It took only moments to feel the impact of what was happening here.
We had just landed in Conakry, the capital of Guinea. In the fields right outside the airport, a young woman was in tears. She started to wail and shout in Susu, one of the 40 languages spoken in this tiny country of 12 million people. The gathered crowd became silent and listened intently.
The young man sitting next to me quietly translated, although I already had my suspicions. He told me the woman's husband had died of Ebola, and then quickly ushered us away.
It is probably not surprising the airplane bringing us into Conakry was nearly empty, as are all the hotels here. Not many people in the United States have ever visited Guinea, or could even identify where it sits in West Africa. It is already one of the world's poorest countries, and the panic around Ebola is only making that worse.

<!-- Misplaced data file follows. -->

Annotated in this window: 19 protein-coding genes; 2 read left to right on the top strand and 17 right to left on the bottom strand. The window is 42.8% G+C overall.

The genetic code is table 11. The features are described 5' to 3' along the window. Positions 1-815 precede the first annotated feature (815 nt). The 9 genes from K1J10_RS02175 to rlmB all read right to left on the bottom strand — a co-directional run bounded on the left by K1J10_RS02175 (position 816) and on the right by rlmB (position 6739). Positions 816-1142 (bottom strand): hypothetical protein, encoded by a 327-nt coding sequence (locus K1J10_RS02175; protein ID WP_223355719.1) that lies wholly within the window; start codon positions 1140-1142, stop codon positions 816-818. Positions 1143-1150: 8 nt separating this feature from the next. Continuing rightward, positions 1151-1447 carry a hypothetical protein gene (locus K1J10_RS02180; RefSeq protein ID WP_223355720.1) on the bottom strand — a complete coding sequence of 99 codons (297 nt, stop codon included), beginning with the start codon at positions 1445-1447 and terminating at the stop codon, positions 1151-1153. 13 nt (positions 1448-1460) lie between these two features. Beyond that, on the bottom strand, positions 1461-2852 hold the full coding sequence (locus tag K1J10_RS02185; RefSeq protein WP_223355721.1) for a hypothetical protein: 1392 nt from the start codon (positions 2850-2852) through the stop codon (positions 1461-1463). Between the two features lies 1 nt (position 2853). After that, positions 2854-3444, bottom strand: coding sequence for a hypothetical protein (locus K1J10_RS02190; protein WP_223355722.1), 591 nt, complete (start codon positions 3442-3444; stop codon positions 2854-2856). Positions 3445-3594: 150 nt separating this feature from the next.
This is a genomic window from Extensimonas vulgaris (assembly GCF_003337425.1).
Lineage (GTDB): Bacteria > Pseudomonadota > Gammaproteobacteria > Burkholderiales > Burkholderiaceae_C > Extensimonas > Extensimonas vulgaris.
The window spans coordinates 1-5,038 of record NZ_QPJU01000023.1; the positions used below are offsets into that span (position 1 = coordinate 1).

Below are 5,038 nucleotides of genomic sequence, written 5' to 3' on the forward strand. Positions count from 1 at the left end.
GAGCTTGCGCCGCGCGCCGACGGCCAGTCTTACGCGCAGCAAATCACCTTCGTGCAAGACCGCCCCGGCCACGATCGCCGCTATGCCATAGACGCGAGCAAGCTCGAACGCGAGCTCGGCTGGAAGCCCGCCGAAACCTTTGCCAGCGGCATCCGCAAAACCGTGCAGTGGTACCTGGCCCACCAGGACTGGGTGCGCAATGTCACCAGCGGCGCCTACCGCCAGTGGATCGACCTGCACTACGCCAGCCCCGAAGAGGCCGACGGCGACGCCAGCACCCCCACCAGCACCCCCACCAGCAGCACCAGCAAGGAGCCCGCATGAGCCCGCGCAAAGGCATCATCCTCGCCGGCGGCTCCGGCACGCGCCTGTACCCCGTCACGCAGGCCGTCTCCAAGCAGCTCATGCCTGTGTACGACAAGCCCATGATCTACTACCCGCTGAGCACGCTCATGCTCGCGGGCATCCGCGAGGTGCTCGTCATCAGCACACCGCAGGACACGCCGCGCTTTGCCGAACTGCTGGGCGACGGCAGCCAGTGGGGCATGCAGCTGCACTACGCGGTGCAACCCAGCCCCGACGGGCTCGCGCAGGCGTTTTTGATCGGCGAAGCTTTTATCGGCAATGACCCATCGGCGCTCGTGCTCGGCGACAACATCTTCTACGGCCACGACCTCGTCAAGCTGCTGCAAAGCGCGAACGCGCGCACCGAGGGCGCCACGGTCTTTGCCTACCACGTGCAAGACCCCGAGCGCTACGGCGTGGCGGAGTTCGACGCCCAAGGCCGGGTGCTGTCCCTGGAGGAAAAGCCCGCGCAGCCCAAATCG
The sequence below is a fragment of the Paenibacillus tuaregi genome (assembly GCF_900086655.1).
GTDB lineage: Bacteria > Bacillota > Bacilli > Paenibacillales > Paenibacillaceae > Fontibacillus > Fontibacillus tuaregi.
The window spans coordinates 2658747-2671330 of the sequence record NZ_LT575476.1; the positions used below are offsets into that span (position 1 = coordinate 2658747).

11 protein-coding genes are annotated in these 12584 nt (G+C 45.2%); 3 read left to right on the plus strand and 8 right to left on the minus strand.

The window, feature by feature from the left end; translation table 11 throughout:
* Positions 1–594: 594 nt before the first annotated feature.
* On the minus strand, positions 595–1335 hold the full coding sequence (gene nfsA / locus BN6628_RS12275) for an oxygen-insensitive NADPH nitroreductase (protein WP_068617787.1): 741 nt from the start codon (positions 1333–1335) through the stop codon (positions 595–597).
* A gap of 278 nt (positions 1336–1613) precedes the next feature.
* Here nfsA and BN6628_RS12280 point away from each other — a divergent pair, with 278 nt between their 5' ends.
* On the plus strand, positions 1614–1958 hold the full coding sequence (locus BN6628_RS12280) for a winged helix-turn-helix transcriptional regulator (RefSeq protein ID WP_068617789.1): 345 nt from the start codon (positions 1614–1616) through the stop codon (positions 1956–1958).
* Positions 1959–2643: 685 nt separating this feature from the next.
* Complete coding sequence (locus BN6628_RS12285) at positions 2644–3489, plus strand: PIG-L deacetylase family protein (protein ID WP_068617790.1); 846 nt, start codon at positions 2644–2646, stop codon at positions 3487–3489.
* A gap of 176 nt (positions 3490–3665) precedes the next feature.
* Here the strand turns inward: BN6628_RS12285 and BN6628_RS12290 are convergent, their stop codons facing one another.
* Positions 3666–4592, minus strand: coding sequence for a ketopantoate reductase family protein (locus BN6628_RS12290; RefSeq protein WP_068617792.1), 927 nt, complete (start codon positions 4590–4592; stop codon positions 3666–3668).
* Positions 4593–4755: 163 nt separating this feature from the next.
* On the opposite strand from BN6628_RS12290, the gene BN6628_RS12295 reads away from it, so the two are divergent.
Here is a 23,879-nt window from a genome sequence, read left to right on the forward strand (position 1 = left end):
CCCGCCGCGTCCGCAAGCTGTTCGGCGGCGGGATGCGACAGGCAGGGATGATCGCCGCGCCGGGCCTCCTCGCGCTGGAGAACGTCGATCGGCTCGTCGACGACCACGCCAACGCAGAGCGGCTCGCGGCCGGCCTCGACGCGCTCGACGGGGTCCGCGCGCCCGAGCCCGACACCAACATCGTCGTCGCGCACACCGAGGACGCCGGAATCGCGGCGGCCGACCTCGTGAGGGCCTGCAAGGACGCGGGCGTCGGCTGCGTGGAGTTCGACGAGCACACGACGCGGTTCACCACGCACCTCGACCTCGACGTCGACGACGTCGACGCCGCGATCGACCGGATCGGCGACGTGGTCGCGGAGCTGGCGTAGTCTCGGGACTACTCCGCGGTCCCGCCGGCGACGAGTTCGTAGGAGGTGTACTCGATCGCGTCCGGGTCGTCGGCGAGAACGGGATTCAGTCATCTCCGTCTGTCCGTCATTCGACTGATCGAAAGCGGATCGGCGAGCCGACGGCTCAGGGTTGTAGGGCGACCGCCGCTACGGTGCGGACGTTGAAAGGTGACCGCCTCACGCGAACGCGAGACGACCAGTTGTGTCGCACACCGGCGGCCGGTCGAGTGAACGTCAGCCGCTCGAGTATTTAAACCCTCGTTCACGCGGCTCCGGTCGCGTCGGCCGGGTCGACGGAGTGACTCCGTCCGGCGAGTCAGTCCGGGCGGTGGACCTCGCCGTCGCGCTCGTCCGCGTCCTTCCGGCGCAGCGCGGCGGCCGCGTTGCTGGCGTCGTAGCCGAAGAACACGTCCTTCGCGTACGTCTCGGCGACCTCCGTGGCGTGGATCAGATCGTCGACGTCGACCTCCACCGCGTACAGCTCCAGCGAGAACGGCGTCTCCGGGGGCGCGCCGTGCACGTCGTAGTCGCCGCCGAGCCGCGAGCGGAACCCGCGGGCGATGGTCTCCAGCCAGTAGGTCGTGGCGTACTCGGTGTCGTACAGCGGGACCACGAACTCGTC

Some of it is justified. That's because this time, the outbreak is different. In the past, Ebola rarely made it out of the remote forested areas of Africa.
Key to that is a grim version of good news/bad news: because Ebola tends to incapacitate its victims and kill them quickly, they rarely have a chance to travel and spread the disease beyond their small villages. Now, however, Ebola is in Conakry, the capital city, with two million residents. Equally concerning: it's just a short distance from where we touched down, at an international airport.
It has gone "viral," and now the hope is that it doesn't go global.
When I asked doctors on the ground about that scenario, they had split opinions. Several told me the concern is real but unlikely. Most patients with Ebola come from small villages in the forest and are unlikely to be flying on international trips, they told me. Furthermore, they don't think Ebola would spread widely in a western country; our medical expertise and our culture - not touching the dead - would prevent it.
Others aren't so sure.
No one wants to test that theory.
See more of Dr. Gupta's take at CNN.com.